Michigan workers’ comp lawyer discusses what happens when the Employer’s Basic Report of Injury is not completed.
Michigan workers’ comp law protects employees hurt on-the-job. It is a safety net that covers medical bills and lost wages. But what happens when an employer refuses to accept the workers’ comp claim? Here is some information about the Employer’s Basic Report of Injury (Form WC-100) and some issues to watch.
A major problem that we encounter are employers who refuse to accept workers’ comp claims. The reason is usually fear of increased premiums or required payment of a large deductible. Our experience shows that when an employer refuses to file a workers’ comp claim it is because they don’t have insurance or misrepresented the nature of their business and don’t want to get caught.
Employers who don’t have workers’ comp insurance or mispresent their business could get into big trouble. It is a criminal misdemeanor not to have required workers’ comp insurance and there are civil fines. Employers who commit premium fraud might end up having to pay for a workers’ comp claim out-of-pocket.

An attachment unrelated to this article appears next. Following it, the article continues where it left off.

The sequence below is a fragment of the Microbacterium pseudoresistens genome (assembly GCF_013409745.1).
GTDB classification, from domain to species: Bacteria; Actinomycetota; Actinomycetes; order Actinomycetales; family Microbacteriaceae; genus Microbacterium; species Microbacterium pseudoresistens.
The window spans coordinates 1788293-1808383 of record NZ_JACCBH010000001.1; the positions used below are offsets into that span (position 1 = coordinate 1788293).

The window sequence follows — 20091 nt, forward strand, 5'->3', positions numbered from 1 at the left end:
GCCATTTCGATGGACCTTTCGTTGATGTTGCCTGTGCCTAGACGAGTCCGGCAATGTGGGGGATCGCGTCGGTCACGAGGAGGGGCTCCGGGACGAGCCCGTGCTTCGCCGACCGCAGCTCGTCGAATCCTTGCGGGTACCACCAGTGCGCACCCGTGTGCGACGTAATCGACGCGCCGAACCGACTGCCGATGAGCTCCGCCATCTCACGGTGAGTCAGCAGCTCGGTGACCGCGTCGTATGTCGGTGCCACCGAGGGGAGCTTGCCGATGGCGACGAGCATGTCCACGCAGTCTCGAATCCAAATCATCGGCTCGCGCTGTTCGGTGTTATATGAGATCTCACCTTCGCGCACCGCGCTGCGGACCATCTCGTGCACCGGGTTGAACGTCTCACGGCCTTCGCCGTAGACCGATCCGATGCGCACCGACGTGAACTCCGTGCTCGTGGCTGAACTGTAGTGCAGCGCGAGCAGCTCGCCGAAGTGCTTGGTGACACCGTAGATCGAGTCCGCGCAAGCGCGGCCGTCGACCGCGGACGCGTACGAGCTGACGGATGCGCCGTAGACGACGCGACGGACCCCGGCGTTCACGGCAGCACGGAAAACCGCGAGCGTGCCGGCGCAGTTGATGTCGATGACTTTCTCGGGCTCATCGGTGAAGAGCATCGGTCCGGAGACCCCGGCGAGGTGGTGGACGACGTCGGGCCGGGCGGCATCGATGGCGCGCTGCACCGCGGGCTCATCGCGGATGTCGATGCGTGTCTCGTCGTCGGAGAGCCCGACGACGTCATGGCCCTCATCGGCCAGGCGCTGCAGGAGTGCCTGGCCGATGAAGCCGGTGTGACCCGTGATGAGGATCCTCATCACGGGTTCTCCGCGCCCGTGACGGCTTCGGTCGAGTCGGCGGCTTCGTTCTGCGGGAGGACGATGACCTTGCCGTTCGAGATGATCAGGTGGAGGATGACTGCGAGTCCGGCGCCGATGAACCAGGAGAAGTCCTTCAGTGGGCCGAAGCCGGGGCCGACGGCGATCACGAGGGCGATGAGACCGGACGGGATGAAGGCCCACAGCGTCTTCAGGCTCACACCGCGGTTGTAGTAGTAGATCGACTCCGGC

Fighting with an employer over a workers’ comp claim rarely works so we recommend that a person contact an attorney to find out about their legal rights. Don’t count on promises to make payments under the table as they are rarely kept. If the employer doesn’t complete the Employer’s Basic Report of Injury and/or refuses to file a claim, an employee can take matters into his or her own hands by contacting the Workers’ Disability Compensation Agency directly.
The above situations are tragic because injured employees are suffering without medical care or lost wages. Even when a claim is eventually filed, it can take weeks of investigation to start payment of workers’ comp benefits.
All employers must report to the Workers’ Disability Compensation Agency any injury that results in disability beyond seven days, causes death, or is considered a specific loss. The Employer’s Basic Report of Injury is one of the first items that must be completed and is very important to any claim. It is used as a reference point for magistrates when a claim is disputed.
The Employer’s Basic Report of Injury should have information about the employee such as name, address, telephone number, social security number, date of workplace accident, and number of dependents. It should also have information about the employer/carrier. Injury/medical data will provide information about what happened and provide a basic diagnosis. Finally, information regarding occupation and wage data should also be included so that wage loss benefits can be calculated.
Michigan Workers Comp Lawyers never charges a fee to evaluate a potential case. Our law firm has represented injured and disabled workers exclusively for more than 35 years. Call (844) 316-8033 for a free consultation today.